Confession time

Dear Beth,

Confession time today. There are days when I wake up, looking forward to spending time with God. I’ve had a whole year before where most days were like that and I couldn’t wait to get out of bed in the morning to go study my Bible.

But my confession is that for the majority of my life, most days aren’t that way. I LOVE being in God’s presence. That’s probably my favorite thing ever. I love studying the Bible and the revelations that come with spending time in the Word. And yet, as much as I love it, I fight just as hard not to do it.

I used to feel guilty when I didn’t feel like studying the Bible when I thought I should be; in fact, I used to feel guilty about most things. I remember reading a quote one time, that went something like this:

For a people who are supposed to be forgiven, Christians are among the most guilty people I know.

I’ve searched for the quote for years since, and haven’t been able to find it again, but it stuck in my memory because it was so true. And yet, living a life dominated by guilt didn’t feel right either. So I did a study on the words guilt and guilty in the Bible.

Did you know that any time the words guilt or guilty are used in the Bible, they are always in reference to an external behavior, and never in reference to an emotion or feeling. We were not made to feel guilty, just as we were not made to be fearful. God did not give us a spirit of fear or guilt, but of peace and love and of a sound mind.

It’s interesting, after I realized that guilty feelings aren’t from God (and thus where they’re actually from), it freed me to change. And as I started releasing my guilty feelings, I began to value the times of conviction, so gentle and so different from guilt which torments us.

Conviction brings change which brings freedom. Guilt, on the other hand, causes us to dig in our heels and stay exactly where we are. It’s like getting into an argument with someone without offering them an out that will allow them to save face—if there’s no way to leave without humiliation, most people will fight to the bitter end.

This definitely didn’t go in the direction that I thought it would, but now it’s time to go study. I love you and love our conversations!

Te-ge 🙂

  • bethani

    I’m going through the opposite feeling right now. For so long I’d not make reading the Bible part of my day and I fight for reasons to read it. I felt like I was getting everything I needed from attending church and fellowship. However, for the past few months, I’ve been reading Bible plans on my Bible app and going directly to the Bible for many things daily. I make specific times in the morning as soon as I wake up and in the evening before bed, to spend time in the Bible. I find it exciting and can’t wait to do it. I don’t feel like it’s a burden or a chore. Some days things jump out at me and convict me. Some days I feel like, “I already know that so this is just confirming.” But every day I learn something new or I feel like my faith is strengthened and although I may have already known something, I’m adding to it.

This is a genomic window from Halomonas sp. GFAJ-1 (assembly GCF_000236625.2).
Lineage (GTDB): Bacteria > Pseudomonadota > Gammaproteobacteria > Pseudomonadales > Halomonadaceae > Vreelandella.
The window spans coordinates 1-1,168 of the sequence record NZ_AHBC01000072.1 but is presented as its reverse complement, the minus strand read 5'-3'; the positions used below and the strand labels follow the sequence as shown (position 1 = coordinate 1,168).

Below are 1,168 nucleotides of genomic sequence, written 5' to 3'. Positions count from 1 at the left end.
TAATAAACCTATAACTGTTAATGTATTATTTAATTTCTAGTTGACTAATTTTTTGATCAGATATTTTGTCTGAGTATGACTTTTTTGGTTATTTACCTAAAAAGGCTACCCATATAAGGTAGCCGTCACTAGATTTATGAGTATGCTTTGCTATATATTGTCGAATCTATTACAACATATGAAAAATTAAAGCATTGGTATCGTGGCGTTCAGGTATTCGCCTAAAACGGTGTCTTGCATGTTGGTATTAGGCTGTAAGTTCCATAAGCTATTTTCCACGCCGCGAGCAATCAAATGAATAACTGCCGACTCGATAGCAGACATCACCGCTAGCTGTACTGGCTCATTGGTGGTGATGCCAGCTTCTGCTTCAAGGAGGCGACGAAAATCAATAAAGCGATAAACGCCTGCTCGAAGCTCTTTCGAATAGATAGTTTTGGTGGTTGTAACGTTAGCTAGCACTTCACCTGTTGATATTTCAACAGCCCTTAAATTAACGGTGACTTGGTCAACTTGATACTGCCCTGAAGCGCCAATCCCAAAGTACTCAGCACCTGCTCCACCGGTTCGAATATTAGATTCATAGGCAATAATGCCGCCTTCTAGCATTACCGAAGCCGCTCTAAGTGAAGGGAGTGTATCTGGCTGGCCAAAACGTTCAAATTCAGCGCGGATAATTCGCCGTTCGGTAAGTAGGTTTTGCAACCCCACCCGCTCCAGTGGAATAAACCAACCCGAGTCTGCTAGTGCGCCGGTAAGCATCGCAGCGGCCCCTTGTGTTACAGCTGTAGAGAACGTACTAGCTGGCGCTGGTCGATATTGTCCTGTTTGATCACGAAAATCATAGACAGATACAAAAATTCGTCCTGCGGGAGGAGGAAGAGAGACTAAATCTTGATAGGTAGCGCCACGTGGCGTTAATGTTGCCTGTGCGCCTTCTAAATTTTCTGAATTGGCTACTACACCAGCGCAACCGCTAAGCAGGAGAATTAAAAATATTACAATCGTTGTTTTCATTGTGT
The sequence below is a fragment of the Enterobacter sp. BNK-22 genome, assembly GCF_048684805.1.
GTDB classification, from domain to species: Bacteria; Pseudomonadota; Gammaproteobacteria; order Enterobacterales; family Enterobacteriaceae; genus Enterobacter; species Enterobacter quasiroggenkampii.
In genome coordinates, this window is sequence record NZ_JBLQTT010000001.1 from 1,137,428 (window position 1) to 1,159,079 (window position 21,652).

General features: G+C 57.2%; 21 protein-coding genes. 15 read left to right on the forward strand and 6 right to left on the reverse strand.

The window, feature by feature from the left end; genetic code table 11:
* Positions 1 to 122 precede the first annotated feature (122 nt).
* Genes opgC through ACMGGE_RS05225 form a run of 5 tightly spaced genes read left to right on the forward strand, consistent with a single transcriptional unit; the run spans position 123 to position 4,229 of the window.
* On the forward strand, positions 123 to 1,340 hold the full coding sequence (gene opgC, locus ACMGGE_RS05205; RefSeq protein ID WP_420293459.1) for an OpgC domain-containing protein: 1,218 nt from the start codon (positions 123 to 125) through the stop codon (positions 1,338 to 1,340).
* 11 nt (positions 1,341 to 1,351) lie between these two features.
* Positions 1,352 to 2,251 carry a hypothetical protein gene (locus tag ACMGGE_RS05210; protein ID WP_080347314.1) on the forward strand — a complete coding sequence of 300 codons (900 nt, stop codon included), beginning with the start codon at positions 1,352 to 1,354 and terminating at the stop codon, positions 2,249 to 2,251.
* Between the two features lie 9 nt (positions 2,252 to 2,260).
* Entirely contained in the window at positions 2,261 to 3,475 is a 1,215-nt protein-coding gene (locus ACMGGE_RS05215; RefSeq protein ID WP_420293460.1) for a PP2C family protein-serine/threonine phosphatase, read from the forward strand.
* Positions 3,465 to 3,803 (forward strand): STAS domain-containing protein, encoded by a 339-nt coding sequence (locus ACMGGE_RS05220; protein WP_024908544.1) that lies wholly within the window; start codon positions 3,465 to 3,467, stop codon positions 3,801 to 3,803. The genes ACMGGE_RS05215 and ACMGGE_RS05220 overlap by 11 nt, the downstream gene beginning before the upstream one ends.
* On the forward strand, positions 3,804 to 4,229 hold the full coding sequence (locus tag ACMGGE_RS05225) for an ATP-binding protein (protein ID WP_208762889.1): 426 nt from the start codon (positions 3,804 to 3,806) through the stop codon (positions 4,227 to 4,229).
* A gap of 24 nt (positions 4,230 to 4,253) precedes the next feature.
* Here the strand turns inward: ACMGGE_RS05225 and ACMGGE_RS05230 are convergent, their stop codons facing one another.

I did feel guilty those times I didn’t make God a priority. I just went about doing my own thing. Now that I’ve made Him the priority, I feel peace and joy in everything I do. I really do. Talking to Him daily is like I’m talking to my best friend. He comforts me. He reassures me. He does things that are incredible and make me laugh. He fills up my day. How can I not want to experience that every day? Taking time each day to spend in prayer has become a habit. The same way I can’t go a day without flossing or I can’t be in a car without buckling my seatbelt, I can no longer go a day without Bible time. It feels like I’m missing out on something special and fun and comforting.
    I see guilt so differently as a result to a TED talk I saw with Brene Brown. She said:

    “Shame is a focus on self, guilt is a focus on behavior. Shame is, “I am bad.” Guilt is, “I did something bad.” How many of you, if you did something that was hurtful to me, would be willing to say, “I’m sorry. I made a mistake?” How many of you would be willing to say that? Guilt: I’m sorry. I made a mistake. Shame: I’m sorry. I am a mistake.

    Shame is highly, highly correlated with addiction, depression, violence, aggression, bullying, suicide, eating disorders.

    Here’s what you even need to know more: Guilt is inversely correlated with those things. The ability to hold something we’ve done, or failed to do, up against who we want to be is incredibly adaptive. It’s uncomfortable, but it’s adaptive.”
    I don’t think it is guilty or bad to not read the Bible or have days when you don’t want to read the Bible. We don’t have to read the Bible daily to feel close to Christ. Having a daily dialogue and relationship with Him means living like Him and having his spirit shine through you so that others can see Him shining through you. You do those things, Te-Ge.